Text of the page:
Djokovic dominates, Federer finishes strong
Novak Djokovic ruled the first nine months of the tennis season while longtime dominator Roger Federer rose to the occasion in the closing weeks to sweep the table in a superlative end to the 2011 ATP season.
The Swiss with 16 Grand Slam titles continued on a record-setting pace as he came back from a six-week pause in the autumn to win three straight events indoors and set himself up as a major figure once again.
The 30-year-old, whose late-season fitness proved legendary compared to younger rivals Djokovic, Rafael Nadal and Andy Murray, won his hometown event in Basle, the Paris Masters and the season-ending World Tour Finals in London.
Federer should have plenty in the tank for 2012 after a season which slumped by his own unworldly standards - it was the first since 2002 that he did not win at least one Grand Slam title, ending with four trophies and his 70th career title.
The Swiss said his big finish over the last month made it all worthwhile in the end.
"It's a lot of sacrifice, it's a lot of effort I have to put in every day," said the No 3. "I'm happy that the season is over because it has been long, it has been gruelling.
"But I'm very happy and upbeat about what's to come," he said after compiling 807 career match wins and a 64-12 record on the season. His career haul includes six each at Wimbledon and the World Tour Finals, plus five US Opens, four Australian Opens and the 2010 French Open.
Djokovic, 24, went into the off-season with satisfaction, but perhaps slightly troubled by his collapse due to injury and fatigue after winning three of the four Grand Slams, Australian Open, US Open and Wimbledon.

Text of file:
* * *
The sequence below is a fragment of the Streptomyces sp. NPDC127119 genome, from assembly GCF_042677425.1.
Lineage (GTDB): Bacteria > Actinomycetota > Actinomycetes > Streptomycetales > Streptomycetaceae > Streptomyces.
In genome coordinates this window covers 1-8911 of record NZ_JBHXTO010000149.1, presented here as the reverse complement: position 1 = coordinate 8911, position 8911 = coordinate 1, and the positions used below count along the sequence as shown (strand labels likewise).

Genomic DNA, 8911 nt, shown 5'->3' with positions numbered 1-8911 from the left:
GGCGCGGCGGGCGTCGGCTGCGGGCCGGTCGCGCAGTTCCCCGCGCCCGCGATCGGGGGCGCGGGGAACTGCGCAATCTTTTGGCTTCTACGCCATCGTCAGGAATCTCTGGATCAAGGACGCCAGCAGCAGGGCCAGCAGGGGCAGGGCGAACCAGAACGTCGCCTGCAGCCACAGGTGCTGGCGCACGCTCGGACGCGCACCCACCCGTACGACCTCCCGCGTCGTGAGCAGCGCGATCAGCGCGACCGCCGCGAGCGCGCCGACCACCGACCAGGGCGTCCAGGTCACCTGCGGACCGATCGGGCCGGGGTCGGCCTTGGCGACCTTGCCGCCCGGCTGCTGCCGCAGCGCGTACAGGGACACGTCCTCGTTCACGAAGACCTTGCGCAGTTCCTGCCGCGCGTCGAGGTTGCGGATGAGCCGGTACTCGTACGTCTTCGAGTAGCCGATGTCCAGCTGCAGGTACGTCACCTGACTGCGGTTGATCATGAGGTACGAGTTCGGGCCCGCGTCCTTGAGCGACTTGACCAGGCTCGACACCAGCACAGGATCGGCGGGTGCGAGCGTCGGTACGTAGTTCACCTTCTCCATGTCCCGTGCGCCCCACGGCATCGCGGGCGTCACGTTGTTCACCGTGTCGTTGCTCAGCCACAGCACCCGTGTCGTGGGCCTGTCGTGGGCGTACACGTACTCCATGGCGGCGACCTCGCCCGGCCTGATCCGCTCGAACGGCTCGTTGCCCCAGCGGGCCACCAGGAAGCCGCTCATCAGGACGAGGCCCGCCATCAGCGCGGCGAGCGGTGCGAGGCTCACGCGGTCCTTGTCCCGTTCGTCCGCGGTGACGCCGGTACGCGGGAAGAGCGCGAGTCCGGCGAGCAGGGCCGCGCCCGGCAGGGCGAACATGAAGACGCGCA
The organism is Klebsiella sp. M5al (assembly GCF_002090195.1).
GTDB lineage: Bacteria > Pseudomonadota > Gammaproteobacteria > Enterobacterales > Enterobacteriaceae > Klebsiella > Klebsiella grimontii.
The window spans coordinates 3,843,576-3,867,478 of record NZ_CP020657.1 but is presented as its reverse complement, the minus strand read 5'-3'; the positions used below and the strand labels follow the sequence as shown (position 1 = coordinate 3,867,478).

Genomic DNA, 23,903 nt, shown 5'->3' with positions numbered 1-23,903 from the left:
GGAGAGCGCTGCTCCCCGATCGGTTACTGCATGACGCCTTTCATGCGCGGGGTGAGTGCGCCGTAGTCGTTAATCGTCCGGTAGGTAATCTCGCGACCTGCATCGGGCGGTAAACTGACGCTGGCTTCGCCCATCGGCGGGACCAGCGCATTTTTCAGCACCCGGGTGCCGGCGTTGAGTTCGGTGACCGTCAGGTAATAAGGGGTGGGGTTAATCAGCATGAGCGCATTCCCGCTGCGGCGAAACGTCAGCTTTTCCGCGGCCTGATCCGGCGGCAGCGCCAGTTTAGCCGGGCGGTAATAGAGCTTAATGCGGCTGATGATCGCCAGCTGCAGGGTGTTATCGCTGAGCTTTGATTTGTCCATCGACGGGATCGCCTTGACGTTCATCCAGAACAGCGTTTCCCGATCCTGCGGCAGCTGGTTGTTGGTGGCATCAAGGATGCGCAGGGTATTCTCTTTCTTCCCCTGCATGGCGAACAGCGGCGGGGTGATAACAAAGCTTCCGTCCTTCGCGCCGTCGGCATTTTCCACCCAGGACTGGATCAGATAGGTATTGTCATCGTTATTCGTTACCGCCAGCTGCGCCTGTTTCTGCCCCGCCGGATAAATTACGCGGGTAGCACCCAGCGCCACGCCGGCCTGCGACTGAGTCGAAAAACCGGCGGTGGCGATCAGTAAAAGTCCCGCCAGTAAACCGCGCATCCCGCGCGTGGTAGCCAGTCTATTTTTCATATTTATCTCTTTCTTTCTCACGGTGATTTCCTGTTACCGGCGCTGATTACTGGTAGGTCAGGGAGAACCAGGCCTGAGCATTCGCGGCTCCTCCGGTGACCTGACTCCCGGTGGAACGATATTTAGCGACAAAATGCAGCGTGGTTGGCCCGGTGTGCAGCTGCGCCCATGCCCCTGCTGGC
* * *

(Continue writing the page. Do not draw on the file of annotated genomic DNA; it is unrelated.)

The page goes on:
Abdominal and shoulder problems compromised what had been a superb showing as he limped into London and left again in the group stage. The season still counts as the best of his career.
"Nothing can ruin the season I had. Even if I'd not played after the US Open, my season would still be incredible," said the winner of ten titles.
Going into November, the Serb had lost only two matches and the four additional that he dropped in the final month of play hardly made a difference in a season of 10 titles and the No 1 ranking.
Nadal also had something of a down year, winning all of his three ATP titles on spring clay in Monte Carlo, Barcelona and Roland Garros before ending the season with the Davis Cup trophy as well after a gruelling 11 months.
"This has been a tough season for me. I'm not lacking passion, what I'm suffering is weariness from many years of playing at this level, week after week," said Nadal.
Andy Murray headed to his usual December training base in Miami hoping for better luck after the groin strain which forced him to quit London. The Scot has failed to live up to expectations on some fronts, thought his treble sweep of the autumn Asian titles did lift his spirits before the late-season injury crash.
The women's game ended in controversy, with Dane Caroline Wozniacki standing atop the rankings against and still without a title at a major.
Breakthrough Wimbledon champion and year-end winner Petra Kvitova took second from Maria Sharapova and has already emerged as a tough rival to Wozniacki, whose relationship with golfer Rory McIlroy attracts as much attention as her tennis.
Australian Samantha Stosur achieved a dream by winning the US Open while Kim Clijsters didn't play after June due to injury and was hoping for a comeback at the Australian Open.
Serena Williams returned after nearly a year away, reaching the US Open final while sister Venus confirmed she is fighting illness with plans to resume play in the New Year. Seven-time Grand Slam champion Justine Henin retired for a second time, this one for good after quitting in 2008.
By Bill Scott, DPA